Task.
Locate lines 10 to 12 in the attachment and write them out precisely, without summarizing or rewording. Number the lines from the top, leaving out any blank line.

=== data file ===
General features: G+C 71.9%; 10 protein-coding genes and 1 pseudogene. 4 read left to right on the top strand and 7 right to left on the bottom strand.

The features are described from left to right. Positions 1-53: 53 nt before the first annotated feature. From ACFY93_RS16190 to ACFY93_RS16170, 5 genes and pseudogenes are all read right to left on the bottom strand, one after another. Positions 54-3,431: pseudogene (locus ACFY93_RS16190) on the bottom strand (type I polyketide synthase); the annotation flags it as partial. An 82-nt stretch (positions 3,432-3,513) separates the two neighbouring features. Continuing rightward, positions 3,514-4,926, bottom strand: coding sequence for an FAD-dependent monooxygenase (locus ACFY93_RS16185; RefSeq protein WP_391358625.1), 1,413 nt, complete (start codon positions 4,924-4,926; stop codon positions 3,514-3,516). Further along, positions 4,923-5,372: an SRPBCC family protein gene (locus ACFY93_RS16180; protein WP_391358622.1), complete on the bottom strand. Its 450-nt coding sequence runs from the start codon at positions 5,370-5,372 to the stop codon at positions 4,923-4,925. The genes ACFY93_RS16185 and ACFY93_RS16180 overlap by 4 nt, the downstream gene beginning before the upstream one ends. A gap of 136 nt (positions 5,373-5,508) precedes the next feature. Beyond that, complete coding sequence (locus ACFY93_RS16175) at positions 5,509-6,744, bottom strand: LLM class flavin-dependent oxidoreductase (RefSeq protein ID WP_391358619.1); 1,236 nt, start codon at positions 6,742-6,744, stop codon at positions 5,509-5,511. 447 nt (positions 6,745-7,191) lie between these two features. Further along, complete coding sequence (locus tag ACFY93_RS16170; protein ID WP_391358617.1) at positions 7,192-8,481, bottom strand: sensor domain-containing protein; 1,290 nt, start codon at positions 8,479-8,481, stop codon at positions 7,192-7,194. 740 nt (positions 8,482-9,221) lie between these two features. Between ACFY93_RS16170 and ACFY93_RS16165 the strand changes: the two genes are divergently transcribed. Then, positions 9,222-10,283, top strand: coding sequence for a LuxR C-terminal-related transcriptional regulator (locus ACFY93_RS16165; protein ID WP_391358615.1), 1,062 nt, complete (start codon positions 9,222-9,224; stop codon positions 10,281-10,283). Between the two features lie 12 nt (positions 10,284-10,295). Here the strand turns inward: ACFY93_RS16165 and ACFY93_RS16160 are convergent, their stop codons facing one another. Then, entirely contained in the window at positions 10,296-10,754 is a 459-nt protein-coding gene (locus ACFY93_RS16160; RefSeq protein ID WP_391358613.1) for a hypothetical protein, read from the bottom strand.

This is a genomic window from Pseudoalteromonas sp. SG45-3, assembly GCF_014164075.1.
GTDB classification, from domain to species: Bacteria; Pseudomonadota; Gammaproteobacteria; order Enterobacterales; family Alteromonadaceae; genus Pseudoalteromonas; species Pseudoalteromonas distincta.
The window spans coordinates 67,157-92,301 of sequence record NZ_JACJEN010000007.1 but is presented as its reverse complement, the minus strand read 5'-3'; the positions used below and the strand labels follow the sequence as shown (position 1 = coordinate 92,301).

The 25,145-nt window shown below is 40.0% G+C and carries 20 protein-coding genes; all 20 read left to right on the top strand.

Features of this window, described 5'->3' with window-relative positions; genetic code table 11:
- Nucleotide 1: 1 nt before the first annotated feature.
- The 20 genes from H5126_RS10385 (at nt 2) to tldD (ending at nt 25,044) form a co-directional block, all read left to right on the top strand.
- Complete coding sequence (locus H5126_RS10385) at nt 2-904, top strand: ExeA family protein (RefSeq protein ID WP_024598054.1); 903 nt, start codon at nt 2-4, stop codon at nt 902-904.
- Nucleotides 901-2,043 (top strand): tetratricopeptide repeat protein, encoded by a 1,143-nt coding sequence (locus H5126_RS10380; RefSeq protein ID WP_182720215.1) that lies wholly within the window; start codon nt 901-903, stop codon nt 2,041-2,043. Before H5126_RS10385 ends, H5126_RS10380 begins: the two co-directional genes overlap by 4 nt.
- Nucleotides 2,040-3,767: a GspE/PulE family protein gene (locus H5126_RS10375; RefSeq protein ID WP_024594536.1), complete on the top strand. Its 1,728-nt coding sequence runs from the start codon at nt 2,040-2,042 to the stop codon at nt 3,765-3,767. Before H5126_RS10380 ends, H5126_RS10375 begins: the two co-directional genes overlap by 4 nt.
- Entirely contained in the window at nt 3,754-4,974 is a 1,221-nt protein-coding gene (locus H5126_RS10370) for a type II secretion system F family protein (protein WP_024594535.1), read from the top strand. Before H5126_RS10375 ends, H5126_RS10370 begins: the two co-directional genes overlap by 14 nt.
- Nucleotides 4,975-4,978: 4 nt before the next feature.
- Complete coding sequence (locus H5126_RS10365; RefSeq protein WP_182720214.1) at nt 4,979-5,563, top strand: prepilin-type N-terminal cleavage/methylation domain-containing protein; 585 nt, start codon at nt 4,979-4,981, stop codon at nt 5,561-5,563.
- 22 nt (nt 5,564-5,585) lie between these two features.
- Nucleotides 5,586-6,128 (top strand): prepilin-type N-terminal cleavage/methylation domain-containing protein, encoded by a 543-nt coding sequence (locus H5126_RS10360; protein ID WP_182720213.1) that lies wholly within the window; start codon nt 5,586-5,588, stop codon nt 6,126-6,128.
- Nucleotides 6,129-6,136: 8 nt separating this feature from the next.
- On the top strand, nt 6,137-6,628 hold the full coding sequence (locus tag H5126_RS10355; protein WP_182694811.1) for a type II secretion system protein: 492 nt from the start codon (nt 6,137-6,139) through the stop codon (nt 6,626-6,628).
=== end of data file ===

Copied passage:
- Complete coding sequence (locus H5126_RS10385) at nt 2-904, top strand: ExeA family protein (RefSeq protein ID WP_024598054.1); 903 nt, start codon at nt 2-4, stop codon at nt 902-904.
- Nucleotides 901-2,043 (top strand): tetratricopeptide repeat protein, encoded by a 1,143-nt coding sequence (locus H5126_RS10380; RefSeq protein ID WP_182720215.1) that lies wholly within the window; start codon nt 901-903, stop codon nt 2,041-2,043. Before H5126_RS10385 ends, H5126_RS10380 begins: the two co-directional genes overlap by 4 nt.
- Nucleotides 2,040-3,767: a GspE/PulE family protein gene (locus H5126_RS10375; RefSeq protein ID WP_024594536.1), complete on the top strand. Its 1,728-nt coding sequence runs from the start codon at nt 2,040-2,042 to the stop codon at nt 3,765-3,767. Before H5126_RS10380 ends, H5126_RS10375 begins: the two co-directional genes overlap by 4 nt.